Next Note MAIN : Exotic Animals : Reptile Non-infectious Diseases


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Reptile Non-Infectious Diseases
Stephen J. Hernandez-Divers, BVetMed, CBiol, MIBiol, DZooMed, MRCVS, DACZM, RCVS
Specialist in Zoo & Wildlife Medicine, Exotic Animal, Wildlife & Zoological Medicine, Department of Small Animal Medicine & Surgery, College of Veterinary Medicine, University of Georgia
Athens, GA, USA
Back to Exotic Animals  
18283114

ABSTRACT

In general, reptiles are a resilient class of animals that are not inherently predisposed to disease. However, poor husbandry and malnutrition are very common and often predispose to a number of commonly encountered non-infectious diseases. Metabolic derangements, malnutrition, reproductive diseases, and burns are most common. While sound clinical diagnostics and therapy will help resolve many cases, only by understanding and correcting deficient husbandry and nutritional practices can these cases be properly and permanently resolved.

Secondary Nutritional Hyperparathyroidism

Clinical Signs: Anorexia, depression, ileus and constipation, cloacal prolapse, swollen compressible mandible, lethargy and inability to support body weight, muscle fasciculations due to hypocalcemia, and rarely seizures.

Diagnostics: History and complete physical exam are extremely important. Total plasma calcium is usually normal until the terminal stages of the disease. Ionized calcium may be more useful than total calcium. True hypocalcemia is often the cause of muscle tremors, but hyperphosphatemia can cause neurologic signs. Radiography is useful to assess ileus, retained eggs or follicles, bone mineralization, renomegaly (secondary renal hyperparathyroidism).

Treatment: Fluid administration to resolve dehydration and hyperphosphataemia. Warm water soaks to encourage defecation and also promote cloacal fluid uptake. Nutritional support is seldom required as part of emergency assessment and stabilization but long term nutritional management will be essential, and usually involves correction of dietary calcium and phosphorus imbalances and improvements in environmental light for cutaneous vitamin D3 production. It is preferable not to administer bolus injections of calcium to a hyperphosphatemic reptile due to the dangers of inducing mineralization. In cases of severe hypocalcemia and tetany place the reptile on intravenous or intraosseous fluid therapy and add calcium gluconate (100-200 mg/kg) to fluids. If the animal is able to eat, administer oral calcium (200 mg/kg q24h) with a dilute enteral feeding formula. Oral calcium glubionate (Neocalglucon® 23 mg/mL), calcium carbonate (100 mg/mL) or calcium citrate (Tums®). After one week of both calcium and vit D3 supplementation (exposure to UV-B light, preferably unfiltered sunlight), recheck calcium levels. If the reptile is not hypocalcemic, calcitonin can be administered (50 IU/kg IM q 1 week x 2-3 doses) to increase bone mineralization. Warm water enemas may be required in cases of severe ileus and obstipation, but beware of infusing into the bladder. An ovariosalpingectomy is generally recommended in cases of egg or follicle retention once the reptile is stable. If hyperphosphatemic, administer phosphate binder (e.g., Amphogel® 1ml/kg PO q 12 h, in between meals).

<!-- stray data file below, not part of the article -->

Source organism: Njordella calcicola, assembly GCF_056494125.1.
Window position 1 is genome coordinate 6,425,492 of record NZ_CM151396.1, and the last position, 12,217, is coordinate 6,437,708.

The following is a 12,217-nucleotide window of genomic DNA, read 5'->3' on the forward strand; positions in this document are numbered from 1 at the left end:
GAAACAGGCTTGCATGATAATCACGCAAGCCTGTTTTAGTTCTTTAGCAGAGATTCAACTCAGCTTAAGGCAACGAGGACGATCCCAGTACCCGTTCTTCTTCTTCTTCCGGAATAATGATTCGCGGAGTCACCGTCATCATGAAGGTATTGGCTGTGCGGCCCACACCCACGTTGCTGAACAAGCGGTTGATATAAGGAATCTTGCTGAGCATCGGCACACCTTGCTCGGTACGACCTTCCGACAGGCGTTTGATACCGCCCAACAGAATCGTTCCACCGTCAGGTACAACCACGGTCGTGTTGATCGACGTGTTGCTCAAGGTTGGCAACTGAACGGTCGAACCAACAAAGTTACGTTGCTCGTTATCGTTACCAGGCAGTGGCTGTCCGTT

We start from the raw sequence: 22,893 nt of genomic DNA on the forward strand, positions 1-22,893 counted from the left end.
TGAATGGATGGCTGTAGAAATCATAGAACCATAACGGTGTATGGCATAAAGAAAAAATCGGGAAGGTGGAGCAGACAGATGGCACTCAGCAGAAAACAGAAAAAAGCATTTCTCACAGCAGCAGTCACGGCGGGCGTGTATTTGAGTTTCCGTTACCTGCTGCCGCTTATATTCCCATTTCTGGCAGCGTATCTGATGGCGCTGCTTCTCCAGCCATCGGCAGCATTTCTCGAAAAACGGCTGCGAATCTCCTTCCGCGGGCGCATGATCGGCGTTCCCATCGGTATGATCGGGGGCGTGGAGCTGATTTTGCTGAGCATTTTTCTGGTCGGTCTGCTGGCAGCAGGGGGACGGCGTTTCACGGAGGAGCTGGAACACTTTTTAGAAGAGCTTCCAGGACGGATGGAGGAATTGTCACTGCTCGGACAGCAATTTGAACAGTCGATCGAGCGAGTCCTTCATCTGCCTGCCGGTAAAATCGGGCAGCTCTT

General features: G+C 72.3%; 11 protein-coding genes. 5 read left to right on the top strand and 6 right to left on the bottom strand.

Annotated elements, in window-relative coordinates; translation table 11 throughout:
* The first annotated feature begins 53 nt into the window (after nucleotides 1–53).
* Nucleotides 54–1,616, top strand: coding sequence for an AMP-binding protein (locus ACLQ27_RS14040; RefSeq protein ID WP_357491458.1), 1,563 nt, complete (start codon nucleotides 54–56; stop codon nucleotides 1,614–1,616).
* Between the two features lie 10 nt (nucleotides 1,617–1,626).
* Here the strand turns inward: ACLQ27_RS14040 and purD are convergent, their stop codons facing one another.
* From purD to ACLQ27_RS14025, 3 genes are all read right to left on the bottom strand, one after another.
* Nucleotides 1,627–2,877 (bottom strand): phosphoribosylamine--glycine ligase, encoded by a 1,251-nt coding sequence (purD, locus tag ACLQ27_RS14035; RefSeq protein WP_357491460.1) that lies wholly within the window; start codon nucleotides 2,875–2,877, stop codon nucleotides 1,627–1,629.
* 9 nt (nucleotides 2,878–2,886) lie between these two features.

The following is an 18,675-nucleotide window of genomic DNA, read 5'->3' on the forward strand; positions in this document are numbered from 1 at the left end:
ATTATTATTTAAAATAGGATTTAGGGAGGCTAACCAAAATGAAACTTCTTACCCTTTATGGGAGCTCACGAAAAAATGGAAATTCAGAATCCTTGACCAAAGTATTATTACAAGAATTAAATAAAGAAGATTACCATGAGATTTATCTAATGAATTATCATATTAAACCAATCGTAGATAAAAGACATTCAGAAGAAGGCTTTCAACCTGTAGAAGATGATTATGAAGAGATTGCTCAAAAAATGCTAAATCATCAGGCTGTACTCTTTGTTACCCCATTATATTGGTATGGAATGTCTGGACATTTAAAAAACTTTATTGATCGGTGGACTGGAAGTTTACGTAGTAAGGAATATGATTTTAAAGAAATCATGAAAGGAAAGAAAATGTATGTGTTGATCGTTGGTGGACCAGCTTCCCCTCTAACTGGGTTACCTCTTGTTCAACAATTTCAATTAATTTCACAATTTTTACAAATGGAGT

Prevention: Correct husbandry e.g., UV lighting, nutrition, heat, cage design, etc. UV-B light exposure 12-14 hours daily, unfiltered sunlight best, Active UV heat (mercury halide) lamps and ZooMed Reptisun 5.0 fluorescent tubes are secondary options. Environmental (vivarium) temperature at species-specific preferred optimum temperature zone.

Hypovitaminosis A

Clinical Signs: Common in herbivorous chelonians with accompanying clinical signs of chemosis, aural abscesses (manifesting as swelling on the sides of the head), nasal and/or ocular discharge.

Diagnostics: Lesions should be biopsied for confirmation of characteristic metaplastic lesions.

Treatment: Improve diet and husbandry. Use injectable vitamin A very cautiously (500-1000 iu/kg) as iatrogenic hypervitaminosis A causes skin sloughing and moist erythematous dermatitis.

Renal Disease

Clinical Signs: Anorexia, depression, ileus with dry, palpable retained feces, cloacal prolapse, swollen compressible mandible, lethargy, inability to support body weight, muscle fasciculations with true hypocalcemia/hyperphosphataemia, seizures rare.

Diagnostics: History and complete physical exam are extremely important. Common in older iguanas, especially with high protein diets (e.g., dog/cat foods) or over-supplementation with vit D3. Complete blood count and plasma chemistry may reveal hyperphosphatemia which is often the first chemistry abnormality seen with renal failure. Advanced cases may show an increase in plasma uric acid. Ca:P ratio normally >1, in advanced disease ratio <1. True hypocalcemia is often the cause of muscle tremors, but hyperphosphatemia can cause neurologic signs. Hyperkalemia (>7mmol/L) and hyperuricemia (>400μmol/L, >6.5mg/dL) may also be seen. Radiography/ultrasonography can be used to assess bone quality, mineralized gout, renomegaly and constipation. Endoscopic renal biopsy for definitive diagnosis.